Hanoi firm offers liquor, sweets for abandoned aircraft in barter deal

By Anh Tu - Thi Ha   September 30, 2019 | 05:50 am PT
Hanoi firm offers liquor, sweets for abandoned aircraft in barter deal
Royal Khmer Airlines Boeing 727-200 abandoned at Noi Bai airport, Hanoi. Photo by VnExpress/Doan Loan.
Hanoi-based TiffSon has offered VND3 billion ($129,000) worth of beer, wine and confectionery for a Boeing-727 aircraft abandoned for 12 years at Noi Bai airport.

Tiffany & Son JSC (TiffSon), a company that provides inventory solutions through bartering goods and services, has submitted a bid to the Vietnam Civil Aviation Authority (CAAV) for a Royal Khmer Airlines Boeing 727-200 aircraft abandoned at Hanoi's Noi Bai International Airport since 2007.

Mai Thi ThanhThuy, General Director of TiffSon, told VnExpress that the company was acting as an intermediary for business partners who are planning to convert the aircraft into a restaurant, entertainment facility and advertising space.

The company sent a letter on September 25 and is awaiting feedback from CAAV and the Northern Airports Authority, she said.

However, Vo Huy Cuong, deputy head of the CAAV, said that the agency had not yet received the proposal as of Monday morning.

"Any business has the right to make the proposal for the aircraft. Upon receiving the document, CAAV will report to the Ministry of Transport and await directions," he said.

Cuong said many businesses have bid for the aircraft, but CAAV is yet to be able to sell it because relevant agencies have not yet made a proper valuation.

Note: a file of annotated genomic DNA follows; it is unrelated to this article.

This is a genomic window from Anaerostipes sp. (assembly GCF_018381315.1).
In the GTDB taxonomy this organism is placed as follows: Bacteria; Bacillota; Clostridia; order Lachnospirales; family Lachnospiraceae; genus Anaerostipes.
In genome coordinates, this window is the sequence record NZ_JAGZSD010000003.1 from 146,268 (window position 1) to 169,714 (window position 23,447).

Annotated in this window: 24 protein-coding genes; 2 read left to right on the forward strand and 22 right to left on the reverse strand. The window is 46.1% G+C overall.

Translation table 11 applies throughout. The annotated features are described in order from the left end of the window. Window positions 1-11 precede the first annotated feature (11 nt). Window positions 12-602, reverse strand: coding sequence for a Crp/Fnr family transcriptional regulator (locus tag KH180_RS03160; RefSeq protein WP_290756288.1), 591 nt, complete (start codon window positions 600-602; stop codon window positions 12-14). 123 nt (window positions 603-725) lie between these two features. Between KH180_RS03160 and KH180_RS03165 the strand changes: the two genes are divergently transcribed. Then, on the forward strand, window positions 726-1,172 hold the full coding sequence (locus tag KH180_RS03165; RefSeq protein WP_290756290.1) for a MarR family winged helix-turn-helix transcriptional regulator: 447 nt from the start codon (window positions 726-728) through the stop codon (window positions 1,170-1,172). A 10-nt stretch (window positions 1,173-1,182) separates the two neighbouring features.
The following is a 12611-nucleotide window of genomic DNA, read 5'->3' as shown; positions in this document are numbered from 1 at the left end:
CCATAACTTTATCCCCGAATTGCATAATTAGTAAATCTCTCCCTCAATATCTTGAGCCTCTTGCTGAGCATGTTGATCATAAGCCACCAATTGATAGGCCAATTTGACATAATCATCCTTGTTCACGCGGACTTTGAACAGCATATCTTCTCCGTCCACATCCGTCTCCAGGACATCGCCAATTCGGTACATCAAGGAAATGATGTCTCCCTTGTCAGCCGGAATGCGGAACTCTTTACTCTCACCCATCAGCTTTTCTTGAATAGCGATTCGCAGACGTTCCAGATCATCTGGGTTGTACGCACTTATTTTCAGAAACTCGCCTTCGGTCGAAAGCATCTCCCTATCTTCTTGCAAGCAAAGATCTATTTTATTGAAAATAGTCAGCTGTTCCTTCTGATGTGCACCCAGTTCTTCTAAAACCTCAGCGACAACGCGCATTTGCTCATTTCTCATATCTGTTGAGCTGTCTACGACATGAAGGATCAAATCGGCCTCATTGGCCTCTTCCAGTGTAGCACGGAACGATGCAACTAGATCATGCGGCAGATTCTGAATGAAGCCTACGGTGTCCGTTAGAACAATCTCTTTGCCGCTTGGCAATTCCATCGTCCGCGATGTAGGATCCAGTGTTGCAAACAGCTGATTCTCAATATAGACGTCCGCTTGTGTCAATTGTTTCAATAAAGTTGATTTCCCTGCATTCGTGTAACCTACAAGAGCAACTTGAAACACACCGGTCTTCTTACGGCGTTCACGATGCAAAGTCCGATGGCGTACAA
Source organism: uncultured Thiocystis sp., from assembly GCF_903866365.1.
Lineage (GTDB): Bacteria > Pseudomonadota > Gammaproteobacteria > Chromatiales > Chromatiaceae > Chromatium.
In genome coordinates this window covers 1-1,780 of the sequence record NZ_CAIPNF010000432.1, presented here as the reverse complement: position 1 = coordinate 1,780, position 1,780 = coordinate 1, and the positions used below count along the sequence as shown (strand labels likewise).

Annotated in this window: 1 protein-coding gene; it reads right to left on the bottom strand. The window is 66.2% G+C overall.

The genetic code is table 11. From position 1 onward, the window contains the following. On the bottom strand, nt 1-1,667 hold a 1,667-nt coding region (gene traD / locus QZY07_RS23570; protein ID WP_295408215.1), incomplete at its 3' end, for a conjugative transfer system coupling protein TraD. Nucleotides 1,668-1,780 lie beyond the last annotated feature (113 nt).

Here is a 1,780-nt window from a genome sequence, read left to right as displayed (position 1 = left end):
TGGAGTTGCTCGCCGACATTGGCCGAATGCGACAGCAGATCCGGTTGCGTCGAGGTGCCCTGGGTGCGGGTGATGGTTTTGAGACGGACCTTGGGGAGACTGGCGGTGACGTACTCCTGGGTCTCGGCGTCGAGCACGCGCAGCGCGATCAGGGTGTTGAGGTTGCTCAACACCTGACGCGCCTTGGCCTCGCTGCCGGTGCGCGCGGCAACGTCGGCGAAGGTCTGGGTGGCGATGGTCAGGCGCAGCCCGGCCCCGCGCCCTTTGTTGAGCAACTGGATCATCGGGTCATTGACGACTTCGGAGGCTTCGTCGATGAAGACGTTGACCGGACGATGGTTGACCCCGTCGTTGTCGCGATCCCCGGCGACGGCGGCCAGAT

Previously, a CAAV official had publicly invited valuators to conduct an appraisal, but no one took up the job because of insufficient documentation, Cuong added.

The Boeing 727-200, which belonged to the Royal Khmer Airlines, had run into technical problems after carrying passengers to Noi Bai airport. It did not meet safety conditions to return to Siem Reap, so it has been parked at Noi Bai since May 1, 2007.

The Cambodian airline went bankrupt soon after and left the plane in Hanoi, because it would cost too much to repair. Cambodian authorities have subsequently removed the aircraft from its national registry, allowing CAAV to deal with the asset in accordance with Vietnamese law.

CAAV has proposed two options for handling the abandoned aircraft: auctioning it or handing it over to the Airports Corporation of Vietnam, the state-owned airports operator. Previously, the Vietnam Aviation Academy had also asked for the Boeing 727 to be used as teaching aid, but no decision was taken.

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